The newest clothing store in town, Turnstyles Boutique, is making more than just a fashion statement.
The urban apparel store, which opened seven weeks ago, has gradually developed a following among FAMU students who have an appreciation for stylish couture.
Aside from providing an array of fashion choices not found elsewhere in town, Turnstyles serves as a hot spot for upcoming talent.
Located at 803 Railroad Ave., Turnstyles is not only occupying a space that remained empty for more than a year, it is in an area where several black-owned businesses have recently met their demise such as Tyrra’s Waffles & Cream. Yet, the Boutique is beating the odds by adhering to the lofty combination of high quality and high hopes.
Though not yet advertising heavily throughout town, the store has received a good flow of customers. The Railroad Square area is gradually being built up to stand out as the “SoHo” district of Tallahassee.
The latest of several business installments to the area including Fat Sandwich, Java Heads and The Beta Bar, Turnstyles is helping to achieve a trendy atmosphere.
Drigo Richardson, a Florida State University graduate and a store manager, said Turnstyles gives fashion designers and artists a chance to show off its untapped talent and sell its creations to the community.
“This store offers students an opportunity to see visions can be manifested and goals can be achieved,” Richardson said.
The owner of Turnstyles, Ivan Rivera, had the same intention.
After attending both FAMU and FSU, The 27-year-old created www.xeo2.com, a clothing Web site that featured current hot fashions.
When Rivera had difficulty getting accounts from clothing companies because they required a storefront to go with the site, he decided to open a clothing store that offered the same quality clothing.
The road to achieving his goal proved difficult after the relationship with his business partner turned sour and banks denied him business loans.
However, after revamping his business plan, Rivera received enough help from friends and family to fund the store.
From the colorful artwork that graces the entire building to the hardwood floors, Turnstyles was a creation born of kinship.
Throughout the entire process, the Boutique exemplified the community’s mentality and the ability to triumph over adversity.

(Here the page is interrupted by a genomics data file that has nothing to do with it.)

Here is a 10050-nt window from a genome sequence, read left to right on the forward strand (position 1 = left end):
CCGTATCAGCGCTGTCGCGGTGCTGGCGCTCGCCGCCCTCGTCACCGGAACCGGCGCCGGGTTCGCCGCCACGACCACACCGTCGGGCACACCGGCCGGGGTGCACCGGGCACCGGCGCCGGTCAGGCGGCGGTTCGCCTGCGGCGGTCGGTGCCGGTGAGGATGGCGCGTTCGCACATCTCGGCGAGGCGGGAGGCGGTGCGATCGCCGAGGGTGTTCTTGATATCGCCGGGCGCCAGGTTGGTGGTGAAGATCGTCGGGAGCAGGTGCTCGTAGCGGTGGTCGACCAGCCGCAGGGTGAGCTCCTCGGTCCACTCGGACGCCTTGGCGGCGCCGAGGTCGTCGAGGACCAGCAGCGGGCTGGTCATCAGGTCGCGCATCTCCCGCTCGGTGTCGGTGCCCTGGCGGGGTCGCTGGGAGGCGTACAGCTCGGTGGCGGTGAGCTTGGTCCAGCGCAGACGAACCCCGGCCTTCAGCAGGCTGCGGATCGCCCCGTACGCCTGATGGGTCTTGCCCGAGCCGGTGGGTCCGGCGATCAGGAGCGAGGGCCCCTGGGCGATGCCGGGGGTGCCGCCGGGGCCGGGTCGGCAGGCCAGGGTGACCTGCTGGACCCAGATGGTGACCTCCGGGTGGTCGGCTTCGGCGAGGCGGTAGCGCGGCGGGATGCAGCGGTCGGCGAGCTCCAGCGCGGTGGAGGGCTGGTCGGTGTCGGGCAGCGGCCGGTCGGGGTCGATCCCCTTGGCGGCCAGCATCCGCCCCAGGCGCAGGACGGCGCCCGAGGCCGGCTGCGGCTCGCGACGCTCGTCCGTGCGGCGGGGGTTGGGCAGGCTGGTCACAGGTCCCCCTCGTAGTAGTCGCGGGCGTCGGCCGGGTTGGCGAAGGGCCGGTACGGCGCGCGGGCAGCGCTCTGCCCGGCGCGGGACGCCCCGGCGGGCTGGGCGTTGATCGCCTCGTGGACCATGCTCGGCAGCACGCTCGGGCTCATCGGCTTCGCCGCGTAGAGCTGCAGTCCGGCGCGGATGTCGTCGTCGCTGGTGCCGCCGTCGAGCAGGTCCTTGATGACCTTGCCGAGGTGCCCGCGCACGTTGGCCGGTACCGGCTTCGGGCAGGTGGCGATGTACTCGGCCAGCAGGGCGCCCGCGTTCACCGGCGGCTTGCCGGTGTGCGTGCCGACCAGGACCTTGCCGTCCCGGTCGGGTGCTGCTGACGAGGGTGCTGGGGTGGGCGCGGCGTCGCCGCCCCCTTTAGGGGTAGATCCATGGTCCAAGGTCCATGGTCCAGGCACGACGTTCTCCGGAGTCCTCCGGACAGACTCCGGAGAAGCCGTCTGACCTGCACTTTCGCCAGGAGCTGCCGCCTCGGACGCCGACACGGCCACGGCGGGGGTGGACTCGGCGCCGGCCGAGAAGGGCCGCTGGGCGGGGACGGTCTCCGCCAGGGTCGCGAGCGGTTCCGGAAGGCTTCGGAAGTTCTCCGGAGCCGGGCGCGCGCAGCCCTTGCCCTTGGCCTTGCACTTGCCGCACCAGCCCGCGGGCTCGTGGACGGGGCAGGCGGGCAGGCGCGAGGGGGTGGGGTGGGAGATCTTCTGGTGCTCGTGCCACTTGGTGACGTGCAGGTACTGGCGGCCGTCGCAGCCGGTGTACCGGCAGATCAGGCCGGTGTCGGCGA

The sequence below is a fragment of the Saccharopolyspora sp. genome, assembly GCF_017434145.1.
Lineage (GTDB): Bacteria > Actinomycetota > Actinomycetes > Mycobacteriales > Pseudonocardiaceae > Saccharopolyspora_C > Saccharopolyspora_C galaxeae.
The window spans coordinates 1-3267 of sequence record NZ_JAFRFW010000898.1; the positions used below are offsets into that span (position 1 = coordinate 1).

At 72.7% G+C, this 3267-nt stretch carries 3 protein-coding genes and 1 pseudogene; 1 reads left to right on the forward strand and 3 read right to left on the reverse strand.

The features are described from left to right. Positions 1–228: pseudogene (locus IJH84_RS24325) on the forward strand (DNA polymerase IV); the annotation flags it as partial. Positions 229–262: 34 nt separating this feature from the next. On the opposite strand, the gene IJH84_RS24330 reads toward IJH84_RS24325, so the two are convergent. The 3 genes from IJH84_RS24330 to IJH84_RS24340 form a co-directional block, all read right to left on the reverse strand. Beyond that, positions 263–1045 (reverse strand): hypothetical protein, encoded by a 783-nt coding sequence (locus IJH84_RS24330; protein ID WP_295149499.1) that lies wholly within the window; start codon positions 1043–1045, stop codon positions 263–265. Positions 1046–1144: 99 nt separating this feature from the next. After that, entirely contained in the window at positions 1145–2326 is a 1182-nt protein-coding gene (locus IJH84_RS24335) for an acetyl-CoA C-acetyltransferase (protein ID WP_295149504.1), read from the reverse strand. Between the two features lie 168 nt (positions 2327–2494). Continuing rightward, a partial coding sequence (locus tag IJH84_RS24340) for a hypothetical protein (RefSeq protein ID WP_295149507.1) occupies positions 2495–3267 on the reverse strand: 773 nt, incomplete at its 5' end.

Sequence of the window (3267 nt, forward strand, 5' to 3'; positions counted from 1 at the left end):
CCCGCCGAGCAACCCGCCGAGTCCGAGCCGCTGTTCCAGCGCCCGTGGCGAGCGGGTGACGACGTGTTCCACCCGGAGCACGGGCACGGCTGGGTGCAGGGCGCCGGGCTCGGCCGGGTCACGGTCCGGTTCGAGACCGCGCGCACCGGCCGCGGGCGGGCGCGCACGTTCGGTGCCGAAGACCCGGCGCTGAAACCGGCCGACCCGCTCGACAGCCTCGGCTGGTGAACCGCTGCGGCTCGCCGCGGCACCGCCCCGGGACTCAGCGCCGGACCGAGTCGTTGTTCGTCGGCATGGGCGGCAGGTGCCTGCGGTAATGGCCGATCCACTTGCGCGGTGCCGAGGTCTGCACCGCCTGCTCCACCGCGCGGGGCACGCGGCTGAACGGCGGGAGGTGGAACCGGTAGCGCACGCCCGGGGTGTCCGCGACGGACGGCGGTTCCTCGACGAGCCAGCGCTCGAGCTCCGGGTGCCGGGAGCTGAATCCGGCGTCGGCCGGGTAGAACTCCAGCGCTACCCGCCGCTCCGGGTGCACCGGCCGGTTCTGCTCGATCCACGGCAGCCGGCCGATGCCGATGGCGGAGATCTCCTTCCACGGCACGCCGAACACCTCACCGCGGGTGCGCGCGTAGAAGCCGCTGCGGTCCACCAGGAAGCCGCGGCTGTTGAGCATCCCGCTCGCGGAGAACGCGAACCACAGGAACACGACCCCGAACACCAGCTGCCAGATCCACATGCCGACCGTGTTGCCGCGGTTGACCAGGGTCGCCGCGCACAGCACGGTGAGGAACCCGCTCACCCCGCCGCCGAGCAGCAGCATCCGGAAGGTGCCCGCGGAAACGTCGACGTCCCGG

Rivera said he originally wanted to reach FAMU students to “give them different styles,” but he also plans to expand the store as soon as possible to include students from FSU as customers, as well as other residents of Tallahassee.
The store features a number of impressive brands including Miss Sixty, Makaveli, Prada, Frankie B and Baby Phat.
Turnstyles is also the only store in town that sells Juicy Couture and French Connection, two of the Boutique’s more popular and expensive brands.
Additionally, the store carries two vintage lines that have all unique items and original clothing by local designers.
As far as hopes for the future of Turnstyles, Rivera said, “We would like to be recognized as the spot in Tallahassee to get all your non-mainstream fashions.”
Rivera said he sometimes takes weekend sojourns to Miami to pick up new clothes for the store, proving his dedication to maintaining quality clothing at his boutique.
Rivera is also focusing on establishing relationships with returning customers like Tamika Burton, who has frequented the store since its opening.
Burton, 20, a sophomore pre-med student from Washington, said she misses all the fashion choices of the North because most stores in Tallahassee have clothes that are too basic and lack couture.
Burton said she shops at Turnstyles because “it’s something different and it’s a little bit of home.”
With this sort of feedback and the continued support of the neighborhood and community, it seems Turnstyles is achieving its goal of being the premiere location for fashion diversity in Tallahassee.
Despite the peculiar start of being spawned from a now-defunct Web site and rocky complications, Turnstyles Boutique is proving it is as high in character as it is on style.
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